. with us today, dan rather, gloria borger, kathleen parker and david ignatius. first up, the tragedy in denver came at the end of a week that was notable for how small and petty the campaign was getting and only seemed to highlight the smallness. dan, look, you have been through a lot of these rodeos. looking back at the last week of politics, it was awful. and then friday happens and all the campaigns started acting responsibly again. >> but that won't last long. this does perspective, this puts this into perspective. it signals to us once again just how bland and mostly irrelevant the campaign rhetoric has been. yes, the initial responses were on the news, that won't last very long. >> gloria, look, these are moments and sometimes they're outside and they have a long lasting impact. we think they will. the president has to play consoler and chief. mitt romney and the response to this. >> you look to presidents to be the national pastor at times like this. i mean, i remember bill clinton for example, oklahoma city and you kind of warm with the president and the president had a campa
for the pbs newshour has been provided by: moving our economy for 160 years. bnsf, the engine that connects us. >> and the william and flora hewlett foundation, working to solve social and environmental problems at home and around the world. and with the ongoing support of these institutions and foundations. and... this program was made possible by the corporation for public broadcasting. and by contributions to your pbs station from viewers like you. thank you. >> ifill: the world got a look today at the man who allegedly gunned down scores of people in aurora, colorado, on friday. he appeared at his initial court hearing as police pieced together what led up to the assault in a movie theater. >> please be seatedded. ifill: it was the first time he had been seen publicly since friday's shootings, and james holmes cut a bizarre figure. his hair dyed bright orange, his eyes dazed. it was unclear if he was on medication, but the 24-year-old staredded blankly or not at all... or nodded off. and he never spoke as the judge explained the murder charges against him. afterward district attorney carol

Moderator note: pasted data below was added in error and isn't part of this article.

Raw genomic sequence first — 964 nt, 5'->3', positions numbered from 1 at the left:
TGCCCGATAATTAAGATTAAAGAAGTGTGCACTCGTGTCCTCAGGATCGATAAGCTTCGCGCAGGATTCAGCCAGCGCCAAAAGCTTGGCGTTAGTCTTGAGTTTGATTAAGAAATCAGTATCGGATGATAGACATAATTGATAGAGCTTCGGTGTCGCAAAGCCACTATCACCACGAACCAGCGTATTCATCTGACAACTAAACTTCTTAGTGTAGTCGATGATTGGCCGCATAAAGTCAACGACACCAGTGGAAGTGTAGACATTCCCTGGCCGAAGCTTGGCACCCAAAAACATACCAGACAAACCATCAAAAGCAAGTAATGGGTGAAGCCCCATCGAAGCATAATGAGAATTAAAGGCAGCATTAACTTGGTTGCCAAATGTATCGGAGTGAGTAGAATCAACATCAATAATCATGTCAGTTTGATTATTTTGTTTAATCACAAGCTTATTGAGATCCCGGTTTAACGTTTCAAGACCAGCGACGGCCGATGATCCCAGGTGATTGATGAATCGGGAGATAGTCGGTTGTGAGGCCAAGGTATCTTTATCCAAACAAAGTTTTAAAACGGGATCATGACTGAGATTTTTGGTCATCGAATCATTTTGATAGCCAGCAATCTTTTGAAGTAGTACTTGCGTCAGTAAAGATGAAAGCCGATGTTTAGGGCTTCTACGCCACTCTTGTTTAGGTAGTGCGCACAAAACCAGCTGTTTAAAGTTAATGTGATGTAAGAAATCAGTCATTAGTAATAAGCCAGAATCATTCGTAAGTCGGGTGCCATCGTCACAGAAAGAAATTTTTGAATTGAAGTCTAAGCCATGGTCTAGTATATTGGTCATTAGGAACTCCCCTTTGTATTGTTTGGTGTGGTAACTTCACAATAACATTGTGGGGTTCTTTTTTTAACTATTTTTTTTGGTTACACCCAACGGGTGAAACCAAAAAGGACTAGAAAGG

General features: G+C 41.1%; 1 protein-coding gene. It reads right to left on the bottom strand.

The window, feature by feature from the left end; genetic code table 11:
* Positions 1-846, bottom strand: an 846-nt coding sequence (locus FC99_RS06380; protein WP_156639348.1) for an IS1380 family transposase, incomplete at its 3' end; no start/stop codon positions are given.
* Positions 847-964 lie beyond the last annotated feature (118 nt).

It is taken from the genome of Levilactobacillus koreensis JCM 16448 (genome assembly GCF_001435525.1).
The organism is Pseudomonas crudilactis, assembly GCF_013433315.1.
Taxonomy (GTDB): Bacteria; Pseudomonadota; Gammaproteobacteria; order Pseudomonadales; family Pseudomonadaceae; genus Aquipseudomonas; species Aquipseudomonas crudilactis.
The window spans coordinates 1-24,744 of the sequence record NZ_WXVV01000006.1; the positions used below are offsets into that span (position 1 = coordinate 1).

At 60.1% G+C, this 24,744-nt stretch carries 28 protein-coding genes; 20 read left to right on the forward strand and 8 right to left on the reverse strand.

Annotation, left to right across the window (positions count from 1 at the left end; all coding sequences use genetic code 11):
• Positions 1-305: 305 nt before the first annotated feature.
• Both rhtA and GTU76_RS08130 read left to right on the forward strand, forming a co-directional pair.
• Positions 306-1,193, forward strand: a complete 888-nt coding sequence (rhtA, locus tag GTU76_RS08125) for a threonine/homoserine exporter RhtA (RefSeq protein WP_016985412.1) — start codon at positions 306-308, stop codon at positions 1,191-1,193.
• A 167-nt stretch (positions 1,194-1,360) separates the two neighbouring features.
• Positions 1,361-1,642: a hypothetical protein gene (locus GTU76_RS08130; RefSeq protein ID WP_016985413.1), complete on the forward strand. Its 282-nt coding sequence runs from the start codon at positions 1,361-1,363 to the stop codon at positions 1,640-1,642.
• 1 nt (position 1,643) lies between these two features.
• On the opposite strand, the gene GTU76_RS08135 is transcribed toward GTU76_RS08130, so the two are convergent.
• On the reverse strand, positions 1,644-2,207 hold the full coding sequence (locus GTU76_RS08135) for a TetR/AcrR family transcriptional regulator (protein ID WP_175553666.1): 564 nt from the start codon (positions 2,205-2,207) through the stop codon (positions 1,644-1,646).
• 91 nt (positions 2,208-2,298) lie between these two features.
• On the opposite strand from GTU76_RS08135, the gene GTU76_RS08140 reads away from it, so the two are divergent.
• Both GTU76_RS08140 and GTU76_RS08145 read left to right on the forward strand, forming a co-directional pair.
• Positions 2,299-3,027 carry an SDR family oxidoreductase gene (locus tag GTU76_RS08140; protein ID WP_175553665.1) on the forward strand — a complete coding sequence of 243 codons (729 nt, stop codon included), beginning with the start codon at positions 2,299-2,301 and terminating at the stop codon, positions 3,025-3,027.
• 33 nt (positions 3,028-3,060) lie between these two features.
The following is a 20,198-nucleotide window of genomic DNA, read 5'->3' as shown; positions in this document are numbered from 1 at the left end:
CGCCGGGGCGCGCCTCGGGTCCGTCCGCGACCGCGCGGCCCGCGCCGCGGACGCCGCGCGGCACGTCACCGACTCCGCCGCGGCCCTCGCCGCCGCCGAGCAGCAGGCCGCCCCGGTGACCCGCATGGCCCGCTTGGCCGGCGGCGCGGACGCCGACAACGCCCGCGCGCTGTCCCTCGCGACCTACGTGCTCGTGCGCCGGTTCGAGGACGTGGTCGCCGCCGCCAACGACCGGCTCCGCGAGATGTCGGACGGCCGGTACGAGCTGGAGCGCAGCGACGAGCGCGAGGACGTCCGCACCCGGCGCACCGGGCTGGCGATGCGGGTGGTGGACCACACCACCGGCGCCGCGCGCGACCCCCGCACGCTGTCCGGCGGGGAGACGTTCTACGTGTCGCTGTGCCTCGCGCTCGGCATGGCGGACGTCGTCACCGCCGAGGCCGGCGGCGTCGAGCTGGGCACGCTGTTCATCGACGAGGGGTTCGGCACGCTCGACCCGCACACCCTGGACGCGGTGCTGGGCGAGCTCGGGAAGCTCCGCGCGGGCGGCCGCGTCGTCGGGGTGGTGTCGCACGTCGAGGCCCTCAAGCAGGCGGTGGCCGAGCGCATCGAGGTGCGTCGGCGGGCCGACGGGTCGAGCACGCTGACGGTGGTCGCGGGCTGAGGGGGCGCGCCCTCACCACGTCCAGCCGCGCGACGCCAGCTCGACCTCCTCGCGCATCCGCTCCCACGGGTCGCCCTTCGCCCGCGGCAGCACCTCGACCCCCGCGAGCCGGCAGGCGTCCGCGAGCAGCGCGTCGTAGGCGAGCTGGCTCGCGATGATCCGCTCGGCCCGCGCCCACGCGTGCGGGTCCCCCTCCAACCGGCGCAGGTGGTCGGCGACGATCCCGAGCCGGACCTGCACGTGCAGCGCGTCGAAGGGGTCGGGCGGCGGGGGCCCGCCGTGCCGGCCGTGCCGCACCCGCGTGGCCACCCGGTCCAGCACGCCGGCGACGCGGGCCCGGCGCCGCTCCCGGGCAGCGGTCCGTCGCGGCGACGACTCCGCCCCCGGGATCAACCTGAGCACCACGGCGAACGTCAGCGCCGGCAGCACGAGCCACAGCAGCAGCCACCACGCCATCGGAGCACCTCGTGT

's a strong guy. i'm not used to him... not used to seeing him like that. i don't ever want to see him like that again. >> reporter: but even if caleb fully recovers, what happened at the midnight movie threatens to ruin the couple financially. his family has been told medical bills could total $2 million. long-time friend michael west is trying to raise money. >> caleb, he doesn't have any insurance. soy put together a web site. >> looking forward to being a dad. >> we talk to him, we know he can hear us. we tell him he needs to get better because he needs to be a dad. >> reporter: many are struggling with the emotions raised by this tragedy. 13-year-old kaylan was babysitter for the youngest victim in the shooting, six-year-old veronica moseer sullivan. veronica's mother ashley moser is still in the hospital with wounds to her neck and abdomen. kaylan was in the theater beside them. >> i wanted just... i want it to be a nightmare, a dream, i don't want this to be real. >> reporter: when the shooting stopped kaylan called 911 and tried to give c.p.r. to veronica >> horrifying picturing in
other signs of trouble. they tell us that the suspected shooter passed a background check and had excellent academic credentials. even got a government grant to help pay his tuition. tonight, investigators are reportedly looking whether the suspect used our tax dollars to purchase his weapons. team fox coverage continues. adam housley at the crime scene aurora, colorado this afternoon. the prosecutors in this case have not said much of anything. but police said that a suspicious package showed up at that university, right? >> yeah, shepard. in fact, the university has been watching things very closely since friday. we know they shut down the two research facilities where james worked. they brought in bomb dogs. they told everyone who worked there when they came back to work on monday that anything they weren't expecting. if they found any packages, anything kind of odd to notify authorities. that's what happened today two. different packages that showed that up people that worked there weren't expecting. they brought in the bomb robot and bomb squad. they withdrew it meticulously